‘Cross-sales’ or ‘life assistance’

Transactions already tell banks what your family looks like and what you need in terms of next, extra or better financial and non-financial services. Buying a size 12 plimsoll in M&S can only mean you have a 5-7-year-old to raise. All the bank has to work out is “when and how” not “if” they should tell us about their GoHenry equivalent card and the junior ISA.

Making regular payments to a care agency can only mean you have an elderly relative. All that banks need to decide is “when and how” not “if” they should engage us about the pension top-up product, or even burial service insurance.

Put into perspective, the mere fact that comparison sites, financial advisers, insurance brokers and the like have developed as a parallel industry to banking is a sign that banks have spectacularly failed at their job if we agree that their job is to not only store and move money, but offer the consumer all the information and actions connected to their money as services.

The beauty of it is that “doing the right thing by the consumer” by providing an experience they deserve through attaching meaning and intelligence to their data, is that it’s a win-win – as much a moral imperative as a means to drive business, and banks are in a uniquely insightful position to do so.

It’s not business. It’s personal

Lastly, and to me most importantly, making use of data is good Emotional Banking™ practice. Customers instinctively feel that there is great intrinsic power and opportunity in transactional knowledge, and if employed for the good, they will not perceive it in a creepy I know what you did last summer fashion. They simply know they have offered slices of their lives in information, and that feels intimate – it is arguably why they develop Irrational Bank Loyalty™ towards their financial services provider.

Making use of data is good Emotional Banking™ practice Click To Tweet

Giving away so much of our data is emotionally connecting in a way banks need to be courageous enough to explore to become beloved brands. It puts them at the forefront of helping consumers achieve a better financial standing by helping them save and spend more intelligently, and that can very well be addictively important.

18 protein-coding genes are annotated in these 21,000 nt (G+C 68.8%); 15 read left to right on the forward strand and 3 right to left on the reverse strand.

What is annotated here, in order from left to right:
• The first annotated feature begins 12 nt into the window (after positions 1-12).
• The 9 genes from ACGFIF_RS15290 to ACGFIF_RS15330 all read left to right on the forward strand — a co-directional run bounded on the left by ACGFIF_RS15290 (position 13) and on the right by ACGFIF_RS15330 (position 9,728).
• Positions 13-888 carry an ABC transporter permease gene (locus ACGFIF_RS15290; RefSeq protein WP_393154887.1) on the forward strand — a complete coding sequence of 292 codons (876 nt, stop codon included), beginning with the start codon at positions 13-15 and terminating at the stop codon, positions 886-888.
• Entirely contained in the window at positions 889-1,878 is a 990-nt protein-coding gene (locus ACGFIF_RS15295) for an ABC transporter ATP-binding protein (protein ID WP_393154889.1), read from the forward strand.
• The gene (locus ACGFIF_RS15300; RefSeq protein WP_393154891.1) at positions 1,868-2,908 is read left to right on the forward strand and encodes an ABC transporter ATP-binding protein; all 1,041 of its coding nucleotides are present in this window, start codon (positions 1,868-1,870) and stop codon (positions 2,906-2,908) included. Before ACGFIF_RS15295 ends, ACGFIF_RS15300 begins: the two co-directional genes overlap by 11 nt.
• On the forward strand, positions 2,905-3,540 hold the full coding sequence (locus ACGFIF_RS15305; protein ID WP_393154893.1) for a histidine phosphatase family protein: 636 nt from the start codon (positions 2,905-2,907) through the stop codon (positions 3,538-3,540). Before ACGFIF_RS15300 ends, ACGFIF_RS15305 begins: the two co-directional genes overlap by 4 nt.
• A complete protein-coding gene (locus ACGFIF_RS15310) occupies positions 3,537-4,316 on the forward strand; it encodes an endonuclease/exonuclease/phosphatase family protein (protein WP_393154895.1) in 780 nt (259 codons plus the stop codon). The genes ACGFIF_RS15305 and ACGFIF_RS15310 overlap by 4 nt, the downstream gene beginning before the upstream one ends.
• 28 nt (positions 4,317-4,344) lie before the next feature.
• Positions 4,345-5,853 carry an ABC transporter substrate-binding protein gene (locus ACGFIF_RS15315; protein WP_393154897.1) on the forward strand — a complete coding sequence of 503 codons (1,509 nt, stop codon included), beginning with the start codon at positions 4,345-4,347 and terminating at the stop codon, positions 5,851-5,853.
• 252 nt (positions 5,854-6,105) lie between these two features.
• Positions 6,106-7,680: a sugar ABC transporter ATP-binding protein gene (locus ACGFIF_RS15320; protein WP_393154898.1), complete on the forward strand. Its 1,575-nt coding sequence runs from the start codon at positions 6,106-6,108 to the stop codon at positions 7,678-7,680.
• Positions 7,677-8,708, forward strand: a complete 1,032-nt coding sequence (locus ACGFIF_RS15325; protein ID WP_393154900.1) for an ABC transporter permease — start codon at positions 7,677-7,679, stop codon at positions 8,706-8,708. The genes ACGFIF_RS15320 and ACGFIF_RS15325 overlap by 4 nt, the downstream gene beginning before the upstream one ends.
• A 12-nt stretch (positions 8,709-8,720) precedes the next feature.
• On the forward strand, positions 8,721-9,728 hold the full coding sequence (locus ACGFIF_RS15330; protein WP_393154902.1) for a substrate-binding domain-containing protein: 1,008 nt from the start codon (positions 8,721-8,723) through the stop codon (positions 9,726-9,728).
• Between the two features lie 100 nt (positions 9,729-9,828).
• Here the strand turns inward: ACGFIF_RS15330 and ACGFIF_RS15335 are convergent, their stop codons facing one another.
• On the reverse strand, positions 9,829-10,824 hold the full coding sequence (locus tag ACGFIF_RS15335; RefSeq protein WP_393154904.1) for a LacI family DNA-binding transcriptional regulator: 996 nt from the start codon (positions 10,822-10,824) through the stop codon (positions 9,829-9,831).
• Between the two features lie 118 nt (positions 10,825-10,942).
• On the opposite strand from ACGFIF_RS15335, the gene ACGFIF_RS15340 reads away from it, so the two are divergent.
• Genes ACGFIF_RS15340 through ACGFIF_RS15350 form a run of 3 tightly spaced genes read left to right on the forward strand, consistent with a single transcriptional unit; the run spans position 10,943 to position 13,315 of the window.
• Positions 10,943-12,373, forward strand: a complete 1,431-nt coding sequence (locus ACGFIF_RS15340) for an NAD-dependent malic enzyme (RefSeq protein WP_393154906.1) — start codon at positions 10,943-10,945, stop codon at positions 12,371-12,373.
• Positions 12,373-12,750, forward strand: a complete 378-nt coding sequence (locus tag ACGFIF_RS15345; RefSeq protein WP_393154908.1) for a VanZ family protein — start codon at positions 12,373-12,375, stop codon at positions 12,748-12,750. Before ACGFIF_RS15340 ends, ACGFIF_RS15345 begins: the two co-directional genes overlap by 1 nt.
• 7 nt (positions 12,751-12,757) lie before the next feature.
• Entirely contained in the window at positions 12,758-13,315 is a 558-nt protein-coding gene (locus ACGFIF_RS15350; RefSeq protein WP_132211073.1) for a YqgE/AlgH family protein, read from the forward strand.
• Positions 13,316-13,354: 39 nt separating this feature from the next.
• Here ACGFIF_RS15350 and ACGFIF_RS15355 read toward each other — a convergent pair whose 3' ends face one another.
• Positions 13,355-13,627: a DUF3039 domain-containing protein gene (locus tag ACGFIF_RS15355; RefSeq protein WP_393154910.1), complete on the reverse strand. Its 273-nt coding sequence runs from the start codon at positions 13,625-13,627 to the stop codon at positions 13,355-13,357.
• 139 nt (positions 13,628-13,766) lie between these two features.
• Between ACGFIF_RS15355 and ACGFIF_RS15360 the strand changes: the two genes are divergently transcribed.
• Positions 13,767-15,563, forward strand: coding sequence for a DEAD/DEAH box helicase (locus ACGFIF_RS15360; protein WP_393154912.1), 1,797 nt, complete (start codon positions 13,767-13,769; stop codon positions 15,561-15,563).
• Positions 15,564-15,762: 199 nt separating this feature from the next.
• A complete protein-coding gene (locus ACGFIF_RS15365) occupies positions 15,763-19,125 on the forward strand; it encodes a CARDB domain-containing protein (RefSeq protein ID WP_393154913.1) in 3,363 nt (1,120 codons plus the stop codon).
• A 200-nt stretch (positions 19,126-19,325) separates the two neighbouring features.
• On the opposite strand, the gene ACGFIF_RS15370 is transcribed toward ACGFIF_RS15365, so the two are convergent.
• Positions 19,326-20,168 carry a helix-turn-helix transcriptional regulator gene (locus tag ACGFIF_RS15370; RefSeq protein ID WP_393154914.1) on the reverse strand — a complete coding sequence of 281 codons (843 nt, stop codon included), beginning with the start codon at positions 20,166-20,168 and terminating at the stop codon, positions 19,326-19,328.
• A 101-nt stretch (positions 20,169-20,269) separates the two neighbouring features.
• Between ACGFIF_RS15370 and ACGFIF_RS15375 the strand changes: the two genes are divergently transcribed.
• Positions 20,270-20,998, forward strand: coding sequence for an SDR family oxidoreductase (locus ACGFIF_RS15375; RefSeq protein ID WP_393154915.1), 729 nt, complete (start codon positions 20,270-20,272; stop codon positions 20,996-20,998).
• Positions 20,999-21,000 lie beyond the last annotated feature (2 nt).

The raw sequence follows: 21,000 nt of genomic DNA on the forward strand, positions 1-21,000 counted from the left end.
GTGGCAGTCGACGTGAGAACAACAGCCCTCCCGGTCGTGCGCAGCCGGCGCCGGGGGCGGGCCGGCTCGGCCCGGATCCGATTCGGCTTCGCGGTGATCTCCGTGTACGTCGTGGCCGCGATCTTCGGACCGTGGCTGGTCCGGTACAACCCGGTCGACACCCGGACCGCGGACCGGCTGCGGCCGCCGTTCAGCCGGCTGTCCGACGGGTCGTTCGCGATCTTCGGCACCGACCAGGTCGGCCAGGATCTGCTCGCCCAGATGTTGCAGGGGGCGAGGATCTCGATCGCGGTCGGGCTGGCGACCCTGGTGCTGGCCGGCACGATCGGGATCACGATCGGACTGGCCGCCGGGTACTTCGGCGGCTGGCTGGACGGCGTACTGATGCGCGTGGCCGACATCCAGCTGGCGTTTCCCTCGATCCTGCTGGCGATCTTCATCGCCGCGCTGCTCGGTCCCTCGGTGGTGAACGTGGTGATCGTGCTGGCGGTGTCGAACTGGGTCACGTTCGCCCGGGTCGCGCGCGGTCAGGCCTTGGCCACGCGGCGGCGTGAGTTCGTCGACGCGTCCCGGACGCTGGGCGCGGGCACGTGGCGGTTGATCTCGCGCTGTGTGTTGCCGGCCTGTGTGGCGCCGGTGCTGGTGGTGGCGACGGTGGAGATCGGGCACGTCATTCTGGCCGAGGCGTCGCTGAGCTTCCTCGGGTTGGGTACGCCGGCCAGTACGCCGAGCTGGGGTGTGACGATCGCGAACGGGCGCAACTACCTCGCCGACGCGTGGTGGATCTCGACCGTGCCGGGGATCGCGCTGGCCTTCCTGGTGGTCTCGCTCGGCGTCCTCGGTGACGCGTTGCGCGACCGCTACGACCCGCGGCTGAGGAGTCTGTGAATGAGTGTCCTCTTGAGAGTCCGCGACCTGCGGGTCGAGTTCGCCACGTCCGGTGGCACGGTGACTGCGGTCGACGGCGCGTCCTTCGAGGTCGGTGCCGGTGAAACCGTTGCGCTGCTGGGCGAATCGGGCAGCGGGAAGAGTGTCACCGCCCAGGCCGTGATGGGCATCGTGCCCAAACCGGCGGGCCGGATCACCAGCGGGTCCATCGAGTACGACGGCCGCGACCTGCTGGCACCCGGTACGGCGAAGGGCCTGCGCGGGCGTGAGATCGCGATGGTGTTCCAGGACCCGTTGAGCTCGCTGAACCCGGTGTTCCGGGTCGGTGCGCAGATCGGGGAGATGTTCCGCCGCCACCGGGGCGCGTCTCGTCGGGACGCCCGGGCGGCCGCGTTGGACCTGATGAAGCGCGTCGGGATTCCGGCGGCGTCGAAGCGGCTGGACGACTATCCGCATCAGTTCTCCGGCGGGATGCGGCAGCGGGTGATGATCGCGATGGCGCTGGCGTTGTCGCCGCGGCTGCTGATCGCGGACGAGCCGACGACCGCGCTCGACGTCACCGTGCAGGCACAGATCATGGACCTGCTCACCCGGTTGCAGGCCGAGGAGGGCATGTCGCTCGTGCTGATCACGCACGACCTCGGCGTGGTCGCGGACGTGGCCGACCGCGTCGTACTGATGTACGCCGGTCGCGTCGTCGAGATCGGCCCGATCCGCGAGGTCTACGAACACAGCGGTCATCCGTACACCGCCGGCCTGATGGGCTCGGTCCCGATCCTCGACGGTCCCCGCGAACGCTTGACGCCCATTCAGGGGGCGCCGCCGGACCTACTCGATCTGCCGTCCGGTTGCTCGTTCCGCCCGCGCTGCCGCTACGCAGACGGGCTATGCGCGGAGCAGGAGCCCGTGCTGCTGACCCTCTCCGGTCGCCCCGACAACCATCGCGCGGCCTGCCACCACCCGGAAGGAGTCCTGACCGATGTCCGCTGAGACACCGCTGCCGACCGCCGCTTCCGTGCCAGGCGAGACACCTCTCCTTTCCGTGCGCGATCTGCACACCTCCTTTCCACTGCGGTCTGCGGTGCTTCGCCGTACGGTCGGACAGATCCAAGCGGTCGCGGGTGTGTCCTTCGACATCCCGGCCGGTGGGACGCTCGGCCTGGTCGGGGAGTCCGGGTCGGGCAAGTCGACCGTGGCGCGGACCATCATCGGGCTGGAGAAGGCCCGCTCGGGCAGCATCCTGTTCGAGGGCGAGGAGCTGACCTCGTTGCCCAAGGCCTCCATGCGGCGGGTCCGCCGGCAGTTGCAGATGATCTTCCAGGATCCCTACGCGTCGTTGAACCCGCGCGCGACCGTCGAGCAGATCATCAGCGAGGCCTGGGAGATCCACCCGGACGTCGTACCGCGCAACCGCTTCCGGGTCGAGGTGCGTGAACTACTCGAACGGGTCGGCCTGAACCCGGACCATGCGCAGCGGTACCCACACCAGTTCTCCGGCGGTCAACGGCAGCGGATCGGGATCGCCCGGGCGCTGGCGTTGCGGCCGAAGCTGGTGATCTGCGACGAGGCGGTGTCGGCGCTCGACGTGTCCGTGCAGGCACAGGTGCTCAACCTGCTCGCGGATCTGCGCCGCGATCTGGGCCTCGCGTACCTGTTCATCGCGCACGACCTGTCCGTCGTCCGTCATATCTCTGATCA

Consumers attach so much of their identity to their financial success. This article in The Economist wonders which came first, happiness or money? that it follows they would be delighted with their bank contributing to it. Not to mention utterly surprised if they did.

An ad for a savings account on the side bar of a current-account-only-customer’s incomprehensible transaction list may have been what passed for cross-sales, customer insight and marketing in most banks until now. Keeping in mind it will from now on be “anyone’s game” with the arrival of PSD2, challengers and big brands who will build smartly, it simply won’t cut the proverbial P&L mustard anymore.

Blockchain and AI may well need a few more years before making a difference, but my transactional data and yours is already in our banks. They now know what it means, so all they need to do in order to make 2017 the year they really became relevant to their customers is be willing to help us act on it to become smarter consumers, and convince us they’re a brand worth banking on.

READ NEXT: Banking on innovation through data

– This article is reproduced with kind permission. Some minor changes have been made to reflect BankNXT style considerations. Read more here. Main image: garriphoto,

About the author

Duena Blomstrom

Duena Blomstrom is an independent digital banking consultant, an entrepreneur and VC, a mentor for Startupbootcamp and Techstars, an uncomfortably opinionated blogger, and a public speaker at industry events.